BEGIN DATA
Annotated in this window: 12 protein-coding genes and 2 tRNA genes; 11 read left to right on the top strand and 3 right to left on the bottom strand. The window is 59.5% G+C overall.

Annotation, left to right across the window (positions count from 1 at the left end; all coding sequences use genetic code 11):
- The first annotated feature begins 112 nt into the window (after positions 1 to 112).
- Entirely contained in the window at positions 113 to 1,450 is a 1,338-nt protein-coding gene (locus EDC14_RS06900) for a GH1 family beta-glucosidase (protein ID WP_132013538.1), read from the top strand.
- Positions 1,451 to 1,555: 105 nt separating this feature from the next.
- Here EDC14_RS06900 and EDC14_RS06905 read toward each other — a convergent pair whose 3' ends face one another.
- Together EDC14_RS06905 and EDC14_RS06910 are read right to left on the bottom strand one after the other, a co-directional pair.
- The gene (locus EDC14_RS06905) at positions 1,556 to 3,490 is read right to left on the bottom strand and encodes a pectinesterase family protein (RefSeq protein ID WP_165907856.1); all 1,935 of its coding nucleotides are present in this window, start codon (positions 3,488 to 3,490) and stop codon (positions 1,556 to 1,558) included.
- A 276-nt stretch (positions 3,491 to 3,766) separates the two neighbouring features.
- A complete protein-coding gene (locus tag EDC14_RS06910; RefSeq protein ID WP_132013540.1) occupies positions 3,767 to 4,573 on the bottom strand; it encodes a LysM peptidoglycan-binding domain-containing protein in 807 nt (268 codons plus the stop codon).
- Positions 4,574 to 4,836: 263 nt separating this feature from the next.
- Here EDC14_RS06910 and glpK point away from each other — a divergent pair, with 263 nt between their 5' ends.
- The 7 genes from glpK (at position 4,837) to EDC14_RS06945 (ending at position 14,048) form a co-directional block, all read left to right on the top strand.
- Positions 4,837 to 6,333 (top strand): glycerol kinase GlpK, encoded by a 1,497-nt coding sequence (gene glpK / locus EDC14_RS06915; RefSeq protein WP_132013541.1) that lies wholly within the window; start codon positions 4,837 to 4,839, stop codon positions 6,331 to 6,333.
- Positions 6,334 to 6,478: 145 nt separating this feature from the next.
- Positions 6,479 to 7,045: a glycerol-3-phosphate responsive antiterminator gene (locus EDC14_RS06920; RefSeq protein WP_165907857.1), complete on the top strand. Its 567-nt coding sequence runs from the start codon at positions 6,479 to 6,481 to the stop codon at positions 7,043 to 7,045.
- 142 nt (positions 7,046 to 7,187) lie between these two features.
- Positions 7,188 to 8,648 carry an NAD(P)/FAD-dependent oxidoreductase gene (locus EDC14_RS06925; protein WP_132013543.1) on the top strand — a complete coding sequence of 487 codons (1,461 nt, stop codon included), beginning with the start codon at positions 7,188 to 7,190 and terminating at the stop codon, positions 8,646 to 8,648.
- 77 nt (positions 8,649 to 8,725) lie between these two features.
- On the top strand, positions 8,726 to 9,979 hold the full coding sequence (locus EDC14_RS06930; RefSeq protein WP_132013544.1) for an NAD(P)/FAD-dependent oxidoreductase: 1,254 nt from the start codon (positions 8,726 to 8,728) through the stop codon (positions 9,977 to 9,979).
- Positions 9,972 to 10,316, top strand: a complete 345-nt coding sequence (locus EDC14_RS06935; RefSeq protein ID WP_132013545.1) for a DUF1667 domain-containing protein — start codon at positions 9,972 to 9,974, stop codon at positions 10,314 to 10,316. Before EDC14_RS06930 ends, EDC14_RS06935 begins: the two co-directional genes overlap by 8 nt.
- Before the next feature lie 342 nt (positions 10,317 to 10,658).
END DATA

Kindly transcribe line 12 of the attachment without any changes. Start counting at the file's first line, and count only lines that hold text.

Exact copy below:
- Here EDC14_RS06910 and glpK point away from each other — a divergent pair, with 263 nt between their 5' ends.